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Discover Delights At La Hacienda 

Co-owner and chef Angel Sorto shows off La Hacienda’s fare, which is great for on-the-go and sit-down diners alike. He holds one of their signatures, their outstanding rotisserie chicken.

If you haven’t stopped at 1624 New York Ave. since the days it was J&J Southside, pencil in a visit to La Hacienda and check out what you’ve been missing.

A cozy, inviting space and a beacon for walk-up traffic along New York Avenue, owner/chef Angel Sorto and co-owner Jose Reyes have had the place for eight years. Before that, it had been J&J Southside pizza since 1934.

Today, the décor evokes the haciendas – Spanish for estate and most commonly, plantations – of Central America, hence the tree-styled beams in the center of the room and the animal paintings.

At their combined sit-down restaurant, bar and delicatessen, La Hacienda offers cuisine that is fresh and flavorful. Portions are generous, and the prices can’t be beat whether you hang around or take your meal on the go.

There’s only one place to start – the stellar Mariscos soup ($19.95), one of several Spanish soups available daily. It’s served most popularly in a delicate cream broth that only serves to enhance the fresh ingredients spilling over the edge of the bowl. Those include: tender shrimp, fresh clams, flaky tilapia and a half-lobster with sweet, tender meat in the shell and claw. They complete their stew-styled specialty with broccoli, yams, sliced peppers and, for good measure, a hard-boiled egg. Bring your appetite.

But if turf is more your style, their rotisserie chicken ($10) is next on your must-have list. Smoked in Sherry wood and roasted for about two hours, the result – fork-tender chicken that’s practically falling off the bone and bursting with woody, smoky goodness – is well worth the wait, and earns a spot on the short list of some of the best chicken in Huntington. It’s served alongside spicy Peruvian jalapeno ahi dipping sauce that certainly is not for the faint-hearted Foodie. Angel explains that many folks swing by to buy the stuff on its own. Man, does it pack some heat!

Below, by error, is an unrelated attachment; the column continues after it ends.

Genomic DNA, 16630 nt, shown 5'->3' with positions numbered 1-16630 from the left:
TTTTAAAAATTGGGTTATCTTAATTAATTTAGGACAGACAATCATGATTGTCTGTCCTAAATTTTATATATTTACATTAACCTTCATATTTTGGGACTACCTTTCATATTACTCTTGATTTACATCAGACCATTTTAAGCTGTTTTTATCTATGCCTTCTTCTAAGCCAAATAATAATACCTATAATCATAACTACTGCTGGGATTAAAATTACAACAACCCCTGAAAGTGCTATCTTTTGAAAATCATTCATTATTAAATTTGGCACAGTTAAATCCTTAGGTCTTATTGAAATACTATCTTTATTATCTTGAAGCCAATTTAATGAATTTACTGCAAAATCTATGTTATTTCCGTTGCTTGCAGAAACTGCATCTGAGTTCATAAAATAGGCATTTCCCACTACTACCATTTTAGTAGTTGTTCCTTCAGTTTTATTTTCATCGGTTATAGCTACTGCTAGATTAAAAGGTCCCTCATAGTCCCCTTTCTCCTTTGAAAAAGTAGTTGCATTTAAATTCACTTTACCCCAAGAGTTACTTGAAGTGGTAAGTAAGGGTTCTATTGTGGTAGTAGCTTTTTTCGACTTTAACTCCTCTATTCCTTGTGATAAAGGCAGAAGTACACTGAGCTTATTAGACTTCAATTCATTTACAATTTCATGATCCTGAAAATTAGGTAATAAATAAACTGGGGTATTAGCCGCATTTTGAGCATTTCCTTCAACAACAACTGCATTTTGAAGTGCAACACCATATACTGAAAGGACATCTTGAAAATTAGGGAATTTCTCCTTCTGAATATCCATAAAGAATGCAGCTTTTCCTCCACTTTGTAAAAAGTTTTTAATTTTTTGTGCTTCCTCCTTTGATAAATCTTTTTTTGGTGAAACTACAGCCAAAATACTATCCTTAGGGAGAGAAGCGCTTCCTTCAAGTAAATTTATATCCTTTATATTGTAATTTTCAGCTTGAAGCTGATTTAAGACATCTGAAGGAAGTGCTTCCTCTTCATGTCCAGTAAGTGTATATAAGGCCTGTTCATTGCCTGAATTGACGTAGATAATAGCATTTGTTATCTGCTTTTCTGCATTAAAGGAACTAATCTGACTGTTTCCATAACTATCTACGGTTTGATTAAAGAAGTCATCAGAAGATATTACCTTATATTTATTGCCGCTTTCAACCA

For additional authentic Central American fare, classic Salvadorian Pupusas ($6 for three) are great to share at your table. Filled with either cheese only or cheese and pork, they’re lightly grilled, mild and a little sweet from the corn flour base. Fajitas, tacos and tamales are also big sellers. There are a number of seafood dishes available as well.

Fresh-squeezed juices – sweet, super-fresh melon and exotic tamarindo, which tastes a bit like a date – were favorites. Traditional rice flavors, with a hint of cinnamon, and a surprisingly sweet cashew juice, are also available.

While Angel and Jose are off to a great start, they say they’re just getting started. A new sign out front is the first of many improvements they’re preparing to make. Those include a new menu encompassing more of Central America and, in a nod to the space’s roots, an atmosphere where the whole family can enjoy authentic fare. With a great start in the last eight years, we’re excited to see where their journey takes them.

La Hacienda
1624 New York Ave.,
Huntington Station

Atmosphere: Family-style dining in country trappings
Cuisine: Central American, with Salvadorian focus
Price: Moderate
Hours: Deli: 6 a.m.-9 p.m., 7 days; Restaurant: 10 a.m.-10 p.m., 7 days

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